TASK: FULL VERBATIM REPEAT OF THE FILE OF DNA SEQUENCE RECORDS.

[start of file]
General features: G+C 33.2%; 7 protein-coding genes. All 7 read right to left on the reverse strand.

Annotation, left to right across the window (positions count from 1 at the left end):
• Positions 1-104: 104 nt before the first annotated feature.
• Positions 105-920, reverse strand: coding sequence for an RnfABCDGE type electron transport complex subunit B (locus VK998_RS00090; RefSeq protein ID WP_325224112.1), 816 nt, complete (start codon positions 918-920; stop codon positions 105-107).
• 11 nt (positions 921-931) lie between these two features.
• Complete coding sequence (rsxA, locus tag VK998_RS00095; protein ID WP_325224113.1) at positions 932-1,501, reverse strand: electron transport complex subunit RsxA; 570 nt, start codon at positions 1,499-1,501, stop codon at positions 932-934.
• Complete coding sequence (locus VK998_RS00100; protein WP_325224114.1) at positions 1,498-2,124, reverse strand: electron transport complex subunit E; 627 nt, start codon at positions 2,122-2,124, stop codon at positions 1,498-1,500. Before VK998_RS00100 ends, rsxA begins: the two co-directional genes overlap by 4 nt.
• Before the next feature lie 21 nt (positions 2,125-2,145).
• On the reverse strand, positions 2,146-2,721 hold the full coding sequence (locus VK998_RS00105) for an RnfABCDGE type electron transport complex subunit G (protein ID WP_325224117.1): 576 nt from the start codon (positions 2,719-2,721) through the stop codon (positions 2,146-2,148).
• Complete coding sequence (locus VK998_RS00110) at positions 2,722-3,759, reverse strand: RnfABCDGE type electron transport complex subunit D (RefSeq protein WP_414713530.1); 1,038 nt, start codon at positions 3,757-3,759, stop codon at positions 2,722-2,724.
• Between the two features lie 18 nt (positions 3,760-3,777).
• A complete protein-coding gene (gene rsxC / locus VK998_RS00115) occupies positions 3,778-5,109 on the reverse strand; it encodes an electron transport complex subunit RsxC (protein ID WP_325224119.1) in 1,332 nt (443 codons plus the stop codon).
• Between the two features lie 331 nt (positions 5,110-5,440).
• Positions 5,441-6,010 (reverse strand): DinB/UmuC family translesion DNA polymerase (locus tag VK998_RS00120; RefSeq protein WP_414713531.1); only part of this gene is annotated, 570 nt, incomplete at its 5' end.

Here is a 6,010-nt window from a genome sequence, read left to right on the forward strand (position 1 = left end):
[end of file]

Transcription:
General features: G+C 33.2%; 7 protein-coding genes. All 7 read right to left on the reverse strand.

Annotation, left to right across the window (positions count from 1 at the left end):
• Positions 1-104: 104 nt before the first annotated feature.
• Positions 105-920, reverse strand: coding sequence for an RnfABCDGE type electron transport complex subunit B (locus VK998_RS00090; RefSeq protein ID WP_325224112.1), 816 nt, complete (start codon positions 918-920; stop codon positions 105-107).
• 11 nt (positions 921-931) lie between these two features.
• Complete coding sequence (rsxA, locus tag VK998_RS00095; protein ID WP_325224113.1) at positions 932-1,501, reverse strand: electron transport complex subunit RsxA; 570 nt, start codon at positions 1,499-1,501, stop codon at positions 932-934.
• Complete coding sequence (locus VK998_RS00100; protein WP_325224114.1) at positions 1,498-2,124, reverse strand: electron transport complex subunit E; 627 nt, start codon at positions 2,122-2,124, stop codon at positions 1,498-1,500. Before VK998_RS00100 ends, rsxA begins: the two co-directional genes overlap by 4 nt.
• Before the next feature lie 21 nt (positions 2,125-2,145).
• On the reverse strand, positions 2,146-2,721 hold the full coding sequence (locus VK998_RS00105) for an RnfABCDGE type electron transport complex subunit G (protein ID WP_325224117.1): 576 nt from the start codon (positions 2,719-2,721) through the stop codon (positions 2,146-2,148).
• Complete coding sequence (locus VK998_RS00110) at positions 2,722-3,759, reverse strand: RnfABCDGE type electron transport complex subunit D (RefSeq protein WP_414713530.1); 1,038 nt, start codon at positions 3,757-3,759, stop codon at positions 2,722-2,724.
• Between the two features lie 18 nt (positions 3,760-3,777).
• A complete protein-coding gene (gene rsxC / locus VK998_RS00115) occupies positions 3,778-5,109 on the reverse strand; it encodes an electron transport complex subunit RsxC (protein ID WP_325224119.1) in 1,332 nt (443 codons plus the stop codon).
• Between the two features lie 331 nt (positions 5,110-5,440).
• Positions 5,441-6,010 (reverse strand): DinB/UmuC family translesion DNA polymerase (locus tag VK998_RS00120; RefSeq protein WP_414713531.1); only part of this gene is annotated, 570 nt, incomplete at its 5' end.

Here is a 6,010-nt window from a genome sequence, read left to right on the forward strand (position 1 = left end):